“I *feel* fortunate,” replied Faramir in an unconvincing tone, and coughed again.
The King quickly placed a hand on Faramir’s brow. “Today’s excitement may have quickened the poison’s spread,” he stated. “I’m sure it will be no news to you, my friend, but although there is but little venom in your blood, your fever is very high. I shall venture out and try to find some athelas, that will keep you with us until we can get you out of this land and back to the city.”
Faramir’s eyes had drifted closed, but now they snapped open and he looked at Aragorn in dismay. “You’re not breaking off the hunt, my King?”
Aragorn glanced down at him, a bit surprised. “I would say there is little choice,” was his response. “I would not risk your life, even if it meant the capture of every last Orc on Arda.”
“Do not fret, little brother,” said Boromir soothingly, patting Faramir’s shoulder. “It is too soon for you to join me; the Land of the Dead can only handle the arrival of one of us at a time! They won’t be ready for you for a hundred years, at least.”
He thought a moment, then looked at Aragorn. “I can watch over Faramir here, while you and Eomer King continue the search. We are very close, I feel, and the Orcs must pay for this, chief among their crimes.”
Aragorn gazed at him, then shook his head. “If you are discovered, it may go ill,” he declared. “Even though you are deathless, Faramir is not, and should it be a large party of Orcs that find you, sooner or later they may yet overwhelm you and take Faramir’s life. It is too great a risk.”
“As is allowing them to go even one more day unhindered!” insisted Faramir; he was very flushed now, the sweat beading on his face and chest. “While we quit our mission, they may take more of our kinsman’s lives. That thought makes me more ill than any Orc’s poison! Please, my liege-they must be stopped. I will not rest well otherwise.”
By the end of these words, Faramir had grown very pale save for the bright redness of his cheeks, and was panting for breath as if he had just finished a vigorous swordfight. His voice had dropped to almost a whisper, yet there was no denying the determination burning in his fever-bright blue eyes.
Aragorn studied him closely, then pursed his lips and looked at Eomer. “What say you, king of Rohan?”
Eomer’s eyes were burning almost as brightly as Faramir’s. “I say, if the Orc who dared poison my brother-in-law wasn’t already dead, I would find and butcher him myself,” he snarled.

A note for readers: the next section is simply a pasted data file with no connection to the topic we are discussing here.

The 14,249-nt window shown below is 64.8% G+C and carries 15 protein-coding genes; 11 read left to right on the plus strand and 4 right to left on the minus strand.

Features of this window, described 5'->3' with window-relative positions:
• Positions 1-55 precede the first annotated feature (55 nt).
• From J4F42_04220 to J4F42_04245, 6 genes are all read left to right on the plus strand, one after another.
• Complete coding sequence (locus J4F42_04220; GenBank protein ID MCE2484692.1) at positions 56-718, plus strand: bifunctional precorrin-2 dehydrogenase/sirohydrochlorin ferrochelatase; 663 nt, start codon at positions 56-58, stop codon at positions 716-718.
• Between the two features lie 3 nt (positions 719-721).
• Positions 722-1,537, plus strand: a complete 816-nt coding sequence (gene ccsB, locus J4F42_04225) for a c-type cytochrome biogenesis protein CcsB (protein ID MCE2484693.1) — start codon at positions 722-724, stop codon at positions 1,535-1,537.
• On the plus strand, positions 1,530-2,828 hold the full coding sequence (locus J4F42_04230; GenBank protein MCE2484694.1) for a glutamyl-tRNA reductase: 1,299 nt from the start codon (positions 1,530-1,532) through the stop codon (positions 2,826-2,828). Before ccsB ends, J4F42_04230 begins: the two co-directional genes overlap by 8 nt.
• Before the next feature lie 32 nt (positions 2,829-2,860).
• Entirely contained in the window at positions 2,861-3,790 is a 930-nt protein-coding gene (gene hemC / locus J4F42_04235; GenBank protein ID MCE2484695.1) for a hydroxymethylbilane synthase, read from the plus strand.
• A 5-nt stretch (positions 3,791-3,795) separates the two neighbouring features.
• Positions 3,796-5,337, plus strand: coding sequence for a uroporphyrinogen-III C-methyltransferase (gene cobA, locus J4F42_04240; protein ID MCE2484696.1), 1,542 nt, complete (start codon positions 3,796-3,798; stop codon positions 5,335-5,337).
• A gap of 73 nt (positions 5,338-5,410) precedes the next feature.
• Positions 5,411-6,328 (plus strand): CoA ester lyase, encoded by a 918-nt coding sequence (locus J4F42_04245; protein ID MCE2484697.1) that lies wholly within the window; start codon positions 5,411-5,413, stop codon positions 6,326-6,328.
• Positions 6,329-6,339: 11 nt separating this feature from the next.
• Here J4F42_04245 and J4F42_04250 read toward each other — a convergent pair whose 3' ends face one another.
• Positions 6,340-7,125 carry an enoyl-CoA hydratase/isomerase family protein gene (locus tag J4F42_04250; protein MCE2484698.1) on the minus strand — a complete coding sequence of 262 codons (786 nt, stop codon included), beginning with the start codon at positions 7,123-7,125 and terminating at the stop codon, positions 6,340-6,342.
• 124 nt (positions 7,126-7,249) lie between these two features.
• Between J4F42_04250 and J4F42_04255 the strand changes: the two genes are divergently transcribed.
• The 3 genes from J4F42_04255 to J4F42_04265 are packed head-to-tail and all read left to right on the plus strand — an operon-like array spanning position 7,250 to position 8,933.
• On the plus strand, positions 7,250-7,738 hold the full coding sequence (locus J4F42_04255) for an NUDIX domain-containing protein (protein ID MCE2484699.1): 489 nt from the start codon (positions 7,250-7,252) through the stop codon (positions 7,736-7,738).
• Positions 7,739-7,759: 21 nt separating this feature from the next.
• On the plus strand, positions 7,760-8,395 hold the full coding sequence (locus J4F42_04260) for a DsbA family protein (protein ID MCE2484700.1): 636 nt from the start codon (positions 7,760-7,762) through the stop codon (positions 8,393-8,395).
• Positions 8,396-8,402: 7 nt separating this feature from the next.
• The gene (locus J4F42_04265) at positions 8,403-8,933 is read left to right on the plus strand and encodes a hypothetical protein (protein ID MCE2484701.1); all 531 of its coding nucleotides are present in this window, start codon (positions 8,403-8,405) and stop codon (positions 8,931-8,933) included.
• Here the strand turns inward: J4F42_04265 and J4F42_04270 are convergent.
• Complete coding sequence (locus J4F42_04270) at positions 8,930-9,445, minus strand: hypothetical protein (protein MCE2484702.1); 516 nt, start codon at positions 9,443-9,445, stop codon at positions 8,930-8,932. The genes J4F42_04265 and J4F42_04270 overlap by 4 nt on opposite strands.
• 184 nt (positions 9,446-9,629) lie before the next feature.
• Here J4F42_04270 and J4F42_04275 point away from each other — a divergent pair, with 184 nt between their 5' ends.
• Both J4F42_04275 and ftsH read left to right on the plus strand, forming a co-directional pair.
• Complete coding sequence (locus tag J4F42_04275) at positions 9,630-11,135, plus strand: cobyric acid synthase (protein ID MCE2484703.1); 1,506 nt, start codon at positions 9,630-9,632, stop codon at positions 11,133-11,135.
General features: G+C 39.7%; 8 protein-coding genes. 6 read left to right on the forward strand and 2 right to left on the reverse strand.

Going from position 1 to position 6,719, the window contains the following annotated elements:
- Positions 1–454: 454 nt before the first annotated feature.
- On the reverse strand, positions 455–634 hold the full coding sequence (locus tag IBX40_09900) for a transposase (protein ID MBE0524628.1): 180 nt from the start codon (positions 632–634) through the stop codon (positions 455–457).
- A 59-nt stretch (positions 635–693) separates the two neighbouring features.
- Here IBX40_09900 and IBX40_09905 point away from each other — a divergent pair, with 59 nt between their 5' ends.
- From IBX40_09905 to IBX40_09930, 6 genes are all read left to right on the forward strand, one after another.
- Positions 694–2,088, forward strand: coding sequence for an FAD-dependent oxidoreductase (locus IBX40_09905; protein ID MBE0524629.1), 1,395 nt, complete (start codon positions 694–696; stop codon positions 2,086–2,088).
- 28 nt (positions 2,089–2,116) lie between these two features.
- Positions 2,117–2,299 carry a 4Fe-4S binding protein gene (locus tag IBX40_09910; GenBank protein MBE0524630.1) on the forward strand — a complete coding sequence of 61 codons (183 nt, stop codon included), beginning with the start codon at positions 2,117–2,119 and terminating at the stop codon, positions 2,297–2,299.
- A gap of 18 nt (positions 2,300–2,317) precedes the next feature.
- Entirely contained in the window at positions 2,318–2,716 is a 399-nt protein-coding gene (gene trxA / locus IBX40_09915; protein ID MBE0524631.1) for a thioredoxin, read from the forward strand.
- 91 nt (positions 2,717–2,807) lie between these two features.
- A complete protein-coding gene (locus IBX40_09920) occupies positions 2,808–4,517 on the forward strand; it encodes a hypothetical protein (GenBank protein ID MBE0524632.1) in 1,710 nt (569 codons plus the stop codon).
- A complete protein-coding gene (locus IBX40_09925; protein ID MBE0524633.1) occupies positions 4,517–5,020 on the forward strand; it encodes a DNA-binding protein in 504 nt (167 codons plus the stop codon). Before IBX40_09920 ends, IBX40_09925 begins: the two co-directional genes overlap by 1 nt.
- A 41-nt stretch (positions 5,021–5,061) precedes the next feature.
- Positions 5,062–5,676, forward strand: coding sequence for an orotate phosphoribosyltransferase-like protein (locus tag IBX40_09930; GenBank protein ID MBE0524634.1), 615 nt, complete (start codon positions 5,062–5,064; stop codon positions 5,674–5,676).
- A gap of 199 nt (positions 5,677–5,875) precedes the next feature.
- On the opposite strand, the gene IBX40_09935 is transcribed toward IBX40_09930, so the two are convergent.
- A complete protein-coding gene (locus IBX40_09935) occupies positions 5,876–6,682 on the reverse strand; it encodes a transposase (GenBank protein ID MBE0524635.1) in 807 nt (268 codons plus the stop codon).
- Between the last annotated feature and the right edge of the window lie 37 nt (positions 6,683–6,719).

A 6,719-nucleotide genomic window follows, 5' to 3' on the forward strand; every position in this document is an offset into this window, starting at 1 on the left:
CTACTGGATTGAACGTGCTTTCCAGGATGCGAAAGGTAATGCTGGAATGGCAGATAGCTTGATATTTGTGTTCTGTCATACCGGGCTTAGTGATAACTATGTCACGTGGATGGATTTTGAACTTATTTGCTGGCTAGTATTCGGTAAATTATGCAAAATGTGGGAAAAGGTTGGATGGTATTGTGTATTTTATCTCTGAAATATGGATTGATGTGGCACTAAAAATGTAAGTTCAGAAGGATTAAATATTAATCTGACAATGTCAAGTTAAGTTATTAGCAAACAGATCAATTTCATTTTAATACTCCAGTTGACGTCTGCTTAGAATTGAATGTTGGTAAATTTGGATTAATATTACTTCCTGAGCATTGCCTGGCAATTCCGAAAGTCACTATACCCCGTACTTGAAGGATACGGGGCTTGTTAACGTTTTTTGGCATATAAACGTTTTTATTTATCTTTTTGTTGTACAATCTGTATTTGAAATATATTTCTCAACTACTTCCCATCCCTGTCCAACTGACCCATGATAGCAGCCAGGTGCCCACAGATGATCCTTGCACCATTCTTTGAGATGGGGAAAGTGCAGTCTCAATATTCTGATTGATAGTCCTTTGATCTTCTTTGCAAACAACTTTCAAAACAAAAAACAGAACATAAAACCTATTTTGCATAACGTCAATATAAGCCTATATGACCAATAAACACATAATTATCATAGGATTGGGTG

“A violent but highly appreciated sentiment,” murmured Faramir with a drowsy smile. His eyelids had fallen half-closed.
Eomer nodded at him, then turned to Aragorn. “It is a hard choice,” he admitted. “The Orcs are so close, and I am yearning to spill their blood, yet I would not risk Faramir’s life in exchange for their downfall. I could not face my sister and tell her that our mission succeeded, but our effort to save her husband’s life failed. She would die herself then, I believe.”
“Not before killing us, she wouldn’t,” sighed Aragorn, placing a hand on Faramir’s arm with as much of a reassuring smile as he could manage. “I shall see about finding the athelas, and think of what we have said. If there is none to be found, the choice will have been made for us.”
Faramir gazed at him for a moment through nearly-closed eyes, then nodded, the lids finally sliding shut. “Agreed,” he whispered, and appeared to fall asleep.
Quickly, Aragorn stood. “Eomer, if you would, remain here and safeguard the cave with Boromir. I will be back before nightfall.”
“Oh, here,” said Boromir, reaching up and unslinging the ghostly Horn of Gondor from his shoulder and handing it to Aragorn. “Use that if you run into trouble and need help. It has worked pretty well for me, in the past.”
Aragorn accepted the gift, an expression of surprise on his face. “I am deeply honored, Boromir,” he said softly; the Horn had a faint greenish glow about it. He turned it over in his hands; it seemed as solid as the original Horn. “Er-does it work, as yours did in life?”
Boromir shrugged with a smile. “Let us hope you have no cause to find out,” he said.
Aragorn nodded, dressed quickly in his rinsed-out garments, and squished his way back out into the rain.
From his reclining place, Faramir opened one eye and peered up at his brother. “Father’s going to *kill* you for that, you know,” he said. His voice was very weak, but there was a faint smile on his lips.
Boromir looked down at his brother and chuckled, gently stroking Faramir’s hair.
“Yes,” he said, seemingly very amused at the idea, “I know.”